Juniper (Juniperus) smudge is another with a wide range of applications. It can be used to exorcise the spirit of illness from a person and their home while preventing that spirit from returning. The same smoke is used to modify bad behavior. It can exorcise the malevolent spirits that cause bad dreams, protects newborns and mothers, and placates the spirit of grief after funerals. Juniper smoke is believed to remedy dizziness while its ashes have been used to appease the spirits that cause convulsions. Juniper smoke has countless other applications and all of its fine properties are brought to fire making tools such as torches, tinder, bases for fire drills and as a means of carrying fire.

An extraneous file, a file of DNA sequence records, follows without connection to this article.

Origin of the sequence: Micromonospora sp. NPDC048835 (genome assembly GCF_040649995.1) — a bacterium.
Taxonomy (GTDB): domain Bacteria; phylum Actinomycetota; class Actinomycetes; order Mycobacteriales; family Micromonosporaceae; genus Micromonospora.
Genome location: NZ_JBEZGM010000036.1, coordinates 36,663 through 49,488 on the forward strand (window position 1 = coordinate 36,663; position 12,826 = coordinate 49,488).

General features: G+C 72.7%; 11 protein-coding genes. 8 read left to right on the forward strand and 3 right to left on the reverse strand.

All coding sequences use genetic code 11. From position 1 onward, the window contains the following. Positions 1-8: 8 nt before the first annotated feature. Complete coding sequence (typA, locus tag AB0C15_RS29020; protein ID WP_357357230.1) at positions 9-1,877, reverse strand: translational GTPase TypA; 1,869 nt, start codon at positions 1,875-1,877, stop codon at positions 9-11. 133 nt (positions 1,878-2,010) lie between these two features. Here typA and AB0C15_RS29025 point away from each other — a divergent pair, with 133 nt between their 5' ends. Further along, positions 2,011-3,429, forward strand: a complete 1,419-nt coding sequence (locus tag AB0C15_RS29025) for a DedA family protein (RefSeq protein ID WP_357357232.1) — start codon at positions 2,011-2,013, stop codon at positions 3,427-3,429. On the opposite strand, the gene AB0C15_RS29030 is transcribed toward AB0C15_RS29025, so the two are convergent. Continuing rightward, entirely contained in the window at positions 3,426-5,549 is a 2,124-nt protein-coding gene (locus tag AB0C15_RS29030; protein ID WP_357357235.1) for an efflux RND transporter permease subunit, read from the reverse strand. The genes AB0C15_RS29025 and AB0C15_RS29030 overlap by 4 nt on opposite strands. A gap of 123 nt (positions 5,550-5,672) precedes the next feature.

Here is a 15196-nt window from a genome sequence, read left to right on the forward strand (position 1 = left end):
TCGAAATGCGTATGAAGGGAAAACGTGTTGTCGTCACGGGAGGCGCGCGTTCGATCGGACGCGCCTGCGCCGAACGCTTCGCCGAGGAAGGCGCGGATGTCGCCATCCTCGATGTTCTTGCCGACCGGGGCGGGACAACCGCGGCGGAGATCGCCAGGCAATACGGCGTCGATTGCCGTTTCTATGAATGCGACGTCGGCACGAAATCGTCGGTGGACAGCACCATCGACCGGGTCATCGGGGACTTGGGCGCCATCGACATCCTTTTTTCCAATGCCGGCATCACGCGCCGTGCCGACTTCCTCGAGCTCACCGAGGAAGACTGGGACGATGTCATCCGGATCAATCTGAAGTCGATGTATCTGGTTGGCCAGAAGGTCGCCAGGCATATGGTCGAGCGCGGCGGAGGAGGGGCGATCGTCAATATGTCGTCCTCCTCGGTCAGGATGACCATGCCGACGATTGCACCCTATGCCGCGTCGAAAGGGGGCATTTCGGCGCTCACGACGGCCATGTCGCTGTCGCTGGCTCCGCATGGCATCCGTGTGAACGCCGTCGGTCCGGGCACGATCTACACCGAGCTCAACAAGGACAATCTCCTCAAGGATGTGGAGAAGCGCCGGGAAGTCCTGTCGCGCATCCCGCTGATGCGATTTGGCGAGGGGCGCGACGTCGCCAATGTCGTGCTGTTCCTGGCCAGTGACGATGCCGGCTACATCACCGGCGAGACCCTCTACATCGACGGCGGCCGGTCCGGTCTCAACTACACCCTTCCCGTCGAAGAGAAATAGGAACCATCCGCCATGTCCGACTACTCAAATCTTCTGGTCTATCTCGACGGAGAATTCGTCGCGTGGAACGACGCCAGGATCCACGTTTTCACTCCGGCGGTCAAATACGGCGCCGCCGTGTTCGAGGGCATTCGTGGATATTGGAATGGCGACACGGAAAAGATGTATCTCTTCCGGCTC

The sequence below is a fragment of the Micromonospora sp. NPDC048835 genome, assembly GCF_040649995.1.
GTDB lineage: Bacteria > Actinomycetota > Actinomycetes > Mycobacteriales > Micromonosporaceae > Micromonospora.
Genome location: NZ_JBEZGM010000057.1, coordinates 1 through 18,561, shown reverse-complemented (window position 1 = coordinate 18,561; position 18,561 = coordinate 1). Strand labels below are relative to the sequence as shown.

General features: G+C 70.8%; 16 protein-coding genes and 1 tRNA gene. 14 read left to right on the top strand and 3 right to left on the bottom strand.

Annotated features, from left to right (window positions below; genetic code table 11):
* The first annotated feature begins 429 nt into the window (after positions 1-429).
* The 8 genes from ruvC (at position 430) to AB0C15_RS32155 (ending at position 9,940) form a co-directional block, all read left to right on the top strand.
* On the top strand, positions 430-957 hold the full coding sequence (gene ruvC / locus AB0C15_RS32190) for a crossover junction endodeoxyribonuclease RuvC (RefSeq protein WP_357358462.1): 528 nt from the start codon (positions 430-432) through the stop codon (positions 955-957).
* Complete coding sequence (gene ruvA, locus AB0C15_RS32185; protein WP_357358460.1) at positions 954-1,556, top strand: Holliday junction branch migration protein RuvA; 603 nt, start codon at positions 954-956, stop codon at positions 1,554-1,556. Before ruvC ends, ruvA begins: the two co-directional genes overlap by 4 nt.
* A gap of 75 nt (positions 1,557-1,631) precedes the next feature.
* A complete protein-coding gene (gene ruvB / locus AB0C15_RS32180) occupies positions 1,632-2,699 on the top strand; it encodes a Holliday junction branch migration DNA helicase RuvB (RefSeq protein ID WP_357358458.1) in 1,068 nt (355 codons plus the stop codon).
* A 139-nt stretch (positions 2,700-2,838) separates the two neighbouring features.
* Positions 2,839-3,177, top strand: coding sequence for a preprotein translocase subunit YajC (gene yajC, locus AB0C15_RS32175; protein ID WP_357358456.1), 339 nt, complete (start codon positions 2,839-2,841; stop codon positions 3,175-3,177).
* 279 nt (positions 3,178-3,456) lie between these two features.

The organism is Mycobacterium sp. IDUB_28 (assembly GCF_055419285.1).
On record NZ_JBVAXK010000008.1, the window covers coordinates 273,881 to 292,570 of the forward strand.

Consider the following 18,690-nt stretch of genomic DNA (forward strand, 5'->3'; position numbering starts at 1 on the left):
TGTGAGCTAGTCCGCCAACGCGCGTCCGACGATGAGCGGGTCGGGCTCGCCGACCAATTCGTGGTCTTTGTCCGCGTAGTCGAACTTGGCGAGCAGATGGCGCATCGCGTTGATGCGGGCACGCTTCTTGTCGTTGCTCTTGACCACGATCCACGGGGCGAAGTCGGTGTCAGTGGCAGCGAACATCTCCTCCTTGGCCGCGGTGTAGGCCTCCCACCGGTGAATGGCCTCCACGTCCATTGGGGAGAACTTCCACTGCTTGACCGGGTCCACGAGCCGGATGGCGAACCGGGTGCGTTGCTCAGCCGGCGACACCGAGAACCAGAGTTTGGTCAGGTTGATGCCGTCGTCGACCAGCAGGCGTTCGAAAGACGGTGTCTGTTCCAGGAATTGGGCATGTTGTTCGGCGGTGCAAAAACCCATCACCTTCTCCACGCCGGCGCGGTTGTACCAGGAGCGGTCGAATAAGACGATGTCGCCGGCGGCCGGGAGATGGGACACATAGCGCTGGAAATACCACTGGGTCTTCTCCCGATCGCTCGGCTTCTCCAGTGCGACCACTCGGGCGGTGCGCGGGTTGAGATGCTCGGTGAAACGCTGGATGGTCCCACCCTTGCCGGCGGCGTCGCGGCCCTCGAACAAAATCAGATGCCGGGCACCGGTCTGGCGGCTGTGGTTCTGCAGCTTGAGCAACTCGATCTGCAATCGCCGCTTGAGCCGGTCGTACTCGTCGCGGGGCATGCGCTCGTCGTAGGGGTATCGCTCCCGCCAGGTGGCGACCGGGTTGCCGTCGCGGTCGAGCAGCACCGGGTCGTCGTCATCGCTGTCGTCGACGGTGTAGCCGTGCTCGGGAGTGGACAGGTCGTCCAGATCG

All told I found nearly forty species, indigenous to the British Isles alone, associated with fire making tools. A remarkable number of magical species were used as fire drills such as holly (Ilex), willow (Salix) and blackthorn (Prunus). An array of mosses as well as alder (Alnus), mullein (Verbascum), and hazelnut (Corylus) made good tinder. Many more species went to pipes and pipe stems such as dogwood (Cornus), rhododendron (Rhododendron) and ash (Fraxinus). It needs to be remembered that even in the most ancient times our ancestors had oil lamps simply by pouring a puddle of oil into a hole or depression in a stone and adding a wick. Thistle seed (Carduus) was rendered into lamp oil; thistle long known as a formidable agent in incantations that led to understanding the causes of spiritual pain. Another thistle (Onopordum) was used to fortify personal shields of protection and countered the effects of malevolent spirits. Its seed was rendered into lamp oil as well. Fibers twisted or braided into wick included mullein (Verbascum) a caster of spells, a formidable exorcismal and a revivifying shield of protection. Sedge (Carex) went to wick as well. Its exorcismal spirit repelled malevolence believed responsible for stealing self-expression or robbing an individual of trouble-free sleep.